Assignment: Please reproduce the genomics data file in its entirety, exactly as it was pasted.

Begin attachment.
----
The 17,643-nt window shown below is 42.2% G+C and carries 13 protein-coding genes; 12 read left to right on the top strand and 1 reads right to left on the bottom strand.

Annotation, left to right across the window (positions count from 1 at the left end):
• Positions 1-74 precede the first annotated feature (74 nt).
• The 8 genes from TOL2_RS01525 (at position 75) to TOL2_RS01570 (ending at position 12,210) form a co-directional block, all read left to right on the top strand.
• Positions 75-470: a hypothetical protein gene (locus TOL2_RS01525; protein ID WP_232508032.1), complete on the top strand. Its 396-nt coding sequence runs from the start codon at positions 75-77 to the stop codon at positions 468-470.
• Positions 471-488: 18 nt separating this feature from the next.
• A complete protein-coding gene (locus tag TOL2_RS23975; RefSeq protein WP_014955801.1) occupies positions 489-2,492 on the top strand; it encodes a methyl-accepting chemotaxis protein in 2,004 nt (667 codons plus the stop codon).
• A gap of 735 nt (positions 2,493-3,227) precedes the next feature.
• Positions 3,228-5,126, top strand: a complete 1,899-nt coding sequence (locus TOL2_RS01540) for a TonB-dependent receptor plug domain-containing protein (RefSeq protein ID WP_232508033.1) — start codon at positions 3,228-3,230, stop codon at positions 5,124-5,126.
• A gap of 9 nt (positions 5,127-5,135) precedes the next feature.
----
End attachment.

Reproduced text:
The 17,643-nt window shown below is 42.2% G+C and carries 13 protein-coding genes; 12 read left to right on the top strand and 1 reads right to left on the bottom strand.

Annotation, left to right across the window (positions count from 1 at the left end):
• Positions 1-74 precede the first annotated feature (74 nt).
• The 8 genes from TOL2_RS01525 (at position 75) to TOL2_RS01570 (ending at position 12,210) form a co-directional block, all read left to right on the top strand.
• Positions 75-470: a hypothetical protein gene (locus TOL2_RS01525; protein ID WP_232508032.1), complete on the top strand. Its 396-nt coding sequence runs from the start codon at positions 75-77 to the stop codon at positions 468-470.
• Positions 471-488: 18 nt separating this feature from the next.
• A complete protein-coding gene (locus tag TOL2_RS23975; RefSeq protein WP_014955801.1) occupies positions 489-2,492 on the top strand; it encodes a methyl-accepting chemotaxis protein in 2,004 nt (667 codons plus the stop codon).
• A gap of 735 nt (positions 2,493-3,227) precedes the next feature.
• Positions 3,228-5,126, top strand: a complete 1,899-nt coding sequence (locus TOL2_RS01540) for a TonB-dependent receptor plug domain-containing protein (RefSeq protein ID WP_232508033.1) — start codon at positions 3,228-3,230, stop codon at positions 5,124-5,126.
• A gap of 9 nt (positions 5,127-5,135) precedes the next feature.